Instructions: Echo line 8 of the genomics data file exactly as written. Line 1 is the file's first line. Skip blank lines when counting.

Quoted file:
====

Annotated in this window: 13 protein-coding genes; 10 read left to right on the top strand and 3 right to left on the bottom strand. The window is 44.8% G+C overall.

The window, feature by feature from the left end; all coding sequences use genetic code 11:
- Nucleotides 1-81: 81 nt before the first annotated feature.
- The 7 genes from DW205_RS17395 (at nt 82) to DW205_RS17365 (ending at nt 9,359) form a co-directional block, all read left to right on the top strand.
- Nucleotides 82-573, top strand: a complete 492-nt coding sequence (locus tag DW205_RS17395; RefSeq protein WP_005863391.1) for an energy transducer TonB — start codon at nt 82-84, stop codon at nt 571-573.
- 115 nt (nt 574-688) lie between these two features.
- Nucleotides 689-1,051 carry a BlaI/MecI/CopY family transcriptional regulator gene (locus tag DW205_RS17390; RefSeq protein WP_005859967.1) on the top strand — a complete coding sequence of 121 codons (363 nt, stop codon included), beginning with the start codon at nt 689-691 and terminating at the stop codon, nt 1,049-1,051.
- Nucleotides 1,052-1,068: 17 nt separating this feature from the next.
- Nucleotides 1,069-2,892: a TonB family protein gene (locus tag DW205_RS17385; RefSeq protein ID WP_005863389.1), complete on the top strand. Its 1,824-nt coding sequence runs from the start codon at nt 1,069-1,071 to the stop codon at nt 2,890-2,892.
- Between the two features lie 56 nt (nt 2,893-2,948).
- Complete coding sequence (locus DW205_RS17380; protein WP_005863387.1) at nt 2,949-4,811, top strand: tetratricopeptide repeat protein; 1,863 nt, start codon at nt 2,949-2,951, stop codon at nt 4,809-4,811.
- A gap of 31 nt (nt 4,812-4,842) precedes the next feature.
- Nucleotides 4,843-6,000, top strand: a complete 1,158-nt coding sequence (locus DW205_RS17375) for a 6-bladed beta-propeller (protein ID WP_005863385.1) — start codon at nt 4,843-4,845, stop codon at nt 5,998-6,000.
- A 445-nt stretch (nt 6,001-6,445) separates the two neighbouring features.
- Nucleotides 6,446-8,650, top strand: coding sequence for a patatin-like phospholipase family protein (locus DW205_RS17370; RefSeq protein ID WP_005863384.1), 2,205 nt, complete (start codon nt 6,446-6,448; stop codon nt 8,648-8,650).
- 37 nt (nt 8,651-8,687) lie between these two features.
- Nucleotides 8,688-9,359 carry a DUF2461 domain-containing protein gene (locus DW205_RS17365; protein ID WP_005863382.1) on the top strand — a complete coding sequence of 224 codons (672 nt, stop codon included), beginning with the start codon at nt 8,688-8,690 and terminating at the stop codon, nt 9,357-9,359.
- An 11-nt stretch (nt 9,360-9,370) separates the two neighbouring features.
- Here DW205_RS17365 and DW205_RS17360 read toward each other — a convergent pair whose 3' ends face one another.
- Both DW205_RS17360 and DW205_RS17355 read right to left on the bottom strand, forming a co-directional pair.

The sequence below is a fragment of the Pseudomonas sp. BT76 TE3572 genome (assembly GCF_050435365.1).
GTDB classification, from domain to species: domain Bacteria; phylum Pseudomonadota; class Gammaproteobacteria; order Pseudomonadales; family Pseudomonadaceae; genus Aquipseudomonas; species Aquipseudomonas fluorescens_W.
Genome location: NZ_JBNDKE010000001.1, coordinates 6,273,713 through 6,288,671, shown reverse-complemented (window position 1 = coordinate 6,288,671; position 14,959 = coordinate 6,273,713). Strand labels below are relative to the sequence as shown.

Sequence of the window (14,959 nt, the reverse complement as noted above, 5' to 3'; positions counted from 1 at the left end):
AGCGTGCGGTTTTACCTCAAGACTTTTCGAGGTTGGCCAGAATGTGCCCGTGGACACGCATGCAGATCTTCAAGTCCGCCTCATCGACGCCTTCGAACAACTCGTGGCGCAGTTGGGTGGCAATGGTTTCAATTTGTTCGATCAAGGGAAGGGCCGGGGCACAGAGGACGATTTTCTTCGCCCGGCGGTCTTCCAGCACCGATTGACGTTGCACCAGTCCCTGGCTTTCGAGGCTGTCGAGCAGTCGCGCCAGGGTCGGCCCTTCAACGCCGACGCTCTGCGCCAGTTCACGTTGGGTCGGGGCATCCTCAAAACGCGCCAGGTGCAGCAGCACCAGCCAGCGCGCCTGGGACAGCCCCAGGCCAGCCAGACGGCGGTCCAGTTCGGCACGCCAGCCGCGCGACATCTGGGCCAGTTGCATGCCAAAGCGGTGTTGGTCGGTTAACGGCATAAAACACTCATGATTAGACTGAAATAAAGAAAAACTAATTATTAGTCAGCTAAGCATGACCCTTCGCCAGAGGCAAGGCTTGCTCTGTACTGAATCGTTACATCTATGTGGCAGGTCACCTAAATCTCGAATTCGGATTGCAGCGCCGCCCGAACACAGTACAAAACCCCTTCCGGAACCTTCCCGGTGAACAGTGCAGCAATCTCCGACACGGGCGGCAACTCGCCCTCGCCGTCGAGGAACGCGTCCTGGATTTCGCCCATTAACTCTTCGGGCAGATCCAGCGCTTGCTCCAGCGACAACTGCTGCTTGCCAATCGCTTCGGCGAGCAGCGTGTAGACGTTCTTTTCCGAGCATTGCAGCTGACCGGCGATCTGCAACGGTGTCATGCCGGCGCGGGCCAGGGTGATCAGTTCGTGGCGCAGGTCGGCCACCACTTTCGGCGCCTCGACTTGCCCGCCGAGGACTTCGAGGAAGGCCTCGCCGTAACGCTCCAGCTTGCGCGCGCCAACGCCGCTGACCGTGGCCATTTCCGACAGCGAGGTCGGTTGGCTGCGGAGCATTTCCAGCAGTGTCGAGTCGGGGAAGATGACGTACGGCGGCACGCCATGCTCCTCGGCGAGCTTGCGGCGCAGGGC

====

- Nucleotides 1,052-1,068: 17 nt separating this feature from the next.